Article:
But a short time ago the traitor, Albert Sidney Johnston, was in command of the entire military of the Pacific coast. And with him came an unprecedented number of arms, sent, too, at a time of general peace with all our Indians. Some of the Federal officers on the coast are known to have been disloyal. One Indian Agent in Oregon, after the plot was discovered and broken up, boastingly left the State, to join the rebel army, in which he now holds a commission. Some of the Indians left the reservation and went to their old homes, stating that those who had charge of them had told them there was no government now. The re-enactment of the scenes of Kentucky and Tennessee were prevented on this coast by the attention of Union men and vigilance of the Administration. All honor to both!

The all-absorbing question of the day is, how to put down the rebellion and pay the expenses of the war. A great majority of the people of Oregon are loyal men—willing to pay their taxes, aid in the circulation of United States Treasury notes without a murmur—to do any act prompted by the spirit of our fathers when they mutually pledged to each other their lives, their fortunes and sacred honors, to establish this Government. There is but one line between union and disunion. Those who are not for us are against us. It has been often and truly said that "Eternal vigilance is the price of liberty!" Mark its pregnant truths at this time, and watch those who carp at every real or imaginary error of the Administration, and are complaining of the "tax bill," because a small portion of their fortunes is required to preserve civil and religious liberty in America.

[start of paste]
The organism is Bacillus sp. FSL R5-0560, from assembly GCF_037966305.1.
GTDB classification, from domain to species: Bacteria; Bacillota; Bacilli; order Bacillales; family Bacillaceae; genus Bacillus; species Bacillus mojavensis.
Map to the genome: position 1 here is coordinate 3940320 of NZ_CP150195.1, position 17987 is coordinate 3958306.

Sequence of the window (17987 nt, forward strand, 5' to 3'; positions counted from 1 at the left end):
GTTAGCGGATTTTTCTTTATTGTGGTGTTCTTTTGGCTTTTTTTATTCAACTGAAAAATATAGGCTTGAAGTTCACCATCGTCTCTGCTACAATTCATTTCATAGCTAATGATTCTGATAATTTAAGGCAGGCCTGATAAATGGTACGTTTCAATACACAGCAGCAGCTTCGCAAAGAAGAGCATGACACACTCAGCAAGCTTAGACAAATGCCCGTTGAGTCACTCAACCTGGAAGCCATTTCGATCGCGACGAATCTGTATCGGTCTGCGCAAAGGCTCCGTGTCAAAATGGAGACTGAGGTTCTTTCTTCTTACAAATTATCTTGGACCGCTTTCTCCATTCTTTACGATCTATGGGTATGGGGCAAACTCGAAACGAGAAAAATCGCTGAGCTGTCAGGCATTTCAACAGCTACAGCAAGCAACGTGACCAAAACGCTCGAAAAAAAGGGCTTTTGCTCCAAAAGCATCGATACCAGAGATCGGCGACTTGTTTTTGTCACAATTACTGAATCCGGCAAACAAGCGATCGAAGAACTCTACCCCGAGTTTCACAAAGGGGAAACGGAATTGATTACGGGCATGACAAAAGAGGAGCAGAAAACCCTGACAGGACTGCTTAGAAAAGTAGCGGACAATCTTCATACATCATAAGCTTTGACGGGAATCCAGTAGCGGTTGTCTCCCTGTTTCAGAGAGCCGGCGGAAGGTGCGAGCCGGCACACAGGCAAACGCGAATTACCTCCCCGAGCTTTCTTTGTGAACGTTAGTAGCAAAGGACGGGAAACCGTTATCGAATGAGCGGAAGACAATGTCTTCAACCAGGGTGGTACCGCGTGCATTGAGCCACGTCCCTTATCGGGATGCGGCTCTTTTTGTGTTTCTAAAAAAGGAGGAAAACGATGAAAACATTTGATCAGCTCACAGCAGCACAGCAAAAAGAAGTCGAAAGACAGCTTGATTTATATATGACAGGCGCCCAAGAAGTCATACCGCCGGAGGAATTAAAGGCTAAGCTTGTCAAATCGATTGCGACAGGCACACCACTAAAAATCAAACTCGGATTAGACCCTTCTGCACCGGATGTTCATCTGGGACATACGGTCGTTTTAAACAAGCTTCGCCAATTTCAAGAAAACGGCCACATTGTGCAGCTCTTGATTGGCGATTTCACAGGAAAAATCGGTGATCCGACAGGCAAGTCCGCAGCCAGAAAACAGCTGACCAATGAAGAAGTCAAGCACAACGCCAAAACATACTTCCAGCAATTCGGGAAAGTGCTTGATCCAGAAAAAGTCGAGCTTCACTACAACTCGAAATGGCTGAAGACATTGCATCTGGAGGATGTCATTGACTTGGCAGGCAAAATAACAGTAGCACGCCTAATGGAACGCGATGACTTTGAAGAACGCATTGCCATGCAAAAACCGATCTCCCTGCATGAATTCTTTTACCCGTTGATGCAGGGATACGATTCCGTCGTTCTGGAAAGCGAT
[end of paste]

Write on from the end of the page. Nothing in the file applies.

Honorable gentlemen, nearly all of you, like myself, were elected under a pledge "to support the officers of the Government in all constitutional means to put down the present wicked rebellion." The proposition that the Government has no power to weaken its enemies, in open arms against it, by taking their property—that their lives may be taken, but not their property—is, to my mind, too absurd for discussion. A secessionist should have no property, in Negroes, or anything else. Property is power; and should we leave it in rebel hands, to be wielded against us, while the bones of our countrymen are bleaching on the fields of a hundred battles, and while hundreds of thousands of our fellow-citizens are liable to share the same fate? I consider it my highest duty, as well as pleasure, to do all I can, and exert all the influence of my present position, at home and abroad, in putting down secession and preserving the best Government in the world. And, by repentance, humiliation and reformation, we should strive to remove all further cause for visitations of Gods’ judgments upon our State and nation—remembering that He that ruleth the hosts of Heaven holds in his hands the destinies of nations.

[September 1862]